Corporal punishment has been associated with a range of negative impacts on children, including physical injuries (and in the most severe cases, even death), psychological and emotional harm, poor performance at school, absence and dropout (ibid.). However, the use of corporal punishment and whether it has lasting impacts on children’s development remains highly contested, especially given the dearth of longitudinal data in this area.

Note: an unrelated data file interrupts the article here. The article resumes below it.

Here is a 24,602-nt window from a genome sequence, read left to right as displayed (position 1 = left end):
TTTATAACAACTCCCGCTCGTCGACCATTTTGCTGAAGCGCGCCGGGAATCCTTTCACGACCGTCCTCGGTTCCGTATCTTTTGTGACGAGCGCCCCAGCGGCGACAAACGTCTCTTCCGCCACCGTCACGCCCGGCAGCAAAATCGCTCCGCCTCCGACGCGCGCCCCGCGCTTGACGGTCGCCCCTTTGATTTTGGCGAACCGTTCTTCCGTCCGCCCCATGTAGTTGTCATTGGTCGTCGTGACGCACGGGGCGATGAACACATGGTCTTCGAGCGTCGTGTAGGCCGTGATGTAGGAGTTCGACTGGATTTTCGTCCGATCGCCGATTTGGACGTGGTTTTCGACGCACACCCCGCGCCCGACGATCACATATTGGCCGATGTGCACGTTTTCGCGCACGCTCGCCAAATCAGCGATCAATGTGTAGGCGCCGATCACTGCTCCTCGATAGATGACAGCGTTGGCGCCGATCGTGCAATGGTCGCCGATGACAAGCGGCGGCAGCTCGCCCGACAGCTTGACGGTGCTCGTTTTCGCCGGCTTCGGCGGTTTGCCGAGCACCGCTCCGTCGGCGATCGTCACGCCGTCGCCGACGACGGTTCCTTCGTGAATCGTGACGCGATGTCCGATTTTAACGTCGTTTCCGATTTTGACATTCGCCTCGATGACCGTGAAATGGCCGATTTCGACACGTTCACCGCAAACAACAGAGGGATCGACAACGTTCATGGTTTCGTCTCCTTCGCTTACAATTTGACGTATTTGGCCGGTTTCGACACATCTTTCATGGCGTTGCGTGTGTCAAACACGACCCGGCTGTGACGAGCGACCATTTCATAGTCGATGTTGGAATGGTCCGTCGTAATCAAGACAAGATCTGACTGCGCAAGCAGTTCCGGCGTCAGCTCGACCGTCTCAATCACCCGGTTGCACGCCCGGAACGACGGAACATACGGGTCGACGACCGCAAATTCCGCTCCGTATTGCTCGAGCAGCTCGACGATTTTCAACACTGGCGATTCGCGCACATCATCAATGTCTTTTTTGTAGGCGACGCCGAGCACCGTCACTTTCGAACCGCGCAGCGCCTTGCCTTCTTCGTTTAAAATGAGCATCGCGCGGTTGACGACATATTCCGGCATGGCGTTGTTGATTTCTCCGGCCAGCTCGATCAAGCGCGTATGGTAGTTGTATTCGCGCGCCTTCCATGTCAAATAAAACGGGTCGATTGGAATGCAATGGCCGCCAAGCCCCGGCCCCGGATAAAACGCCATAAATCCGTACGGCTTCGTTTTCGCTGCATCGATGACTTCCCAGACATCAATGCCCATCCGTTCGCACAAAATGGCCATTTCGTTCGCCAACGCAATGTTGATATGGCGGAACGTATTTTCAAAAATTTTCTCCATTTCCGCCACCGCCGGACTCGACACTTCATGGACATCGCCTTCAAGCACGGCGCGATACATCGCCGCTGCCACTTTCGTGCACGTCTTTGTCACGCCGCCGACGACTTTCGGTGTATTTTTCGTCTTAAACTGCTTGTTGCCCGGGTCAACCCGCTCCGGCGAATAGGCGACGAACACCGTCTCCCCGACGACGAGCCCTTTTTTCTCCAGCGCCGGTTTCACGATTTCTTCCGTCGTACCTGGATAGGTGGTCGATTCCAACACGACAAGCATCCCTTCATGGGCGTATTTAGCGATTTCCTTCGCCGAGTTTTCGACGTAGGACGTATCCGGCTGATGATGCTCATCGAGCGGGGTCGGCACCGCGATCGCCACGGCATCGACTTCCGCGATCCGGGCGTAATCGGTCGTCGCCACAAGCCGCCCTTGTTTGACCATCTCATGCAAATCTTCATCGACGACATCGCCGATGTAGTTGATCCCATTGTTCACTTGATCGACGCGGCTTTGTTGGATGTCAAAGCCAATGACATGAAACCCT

This paper uses longitudinal data from theYoung Lives study collected from two cohorts of children in four countries; Ethiopia, India (the states of Andhra Pradesh andTelangana), Peru and Viet Nam. We first examine the prevalence of corporal punishment at different ages and what this means for children in terms of what they most dislike about being at school. Second we use regression analysis to explore potential predictors of corporal punishment, as well as the associated effects of corporal punishment on concurrent and later cognitive development and psychosocial well-being outcomes.The paper is a contribution to the UNICEF Multi-Country Study on the Drivers of Violence Affecting Children which is analysing how structural factors interact to affect everyday violence in children’s homes and communities with the aim of informing better national strategies for violence prevention.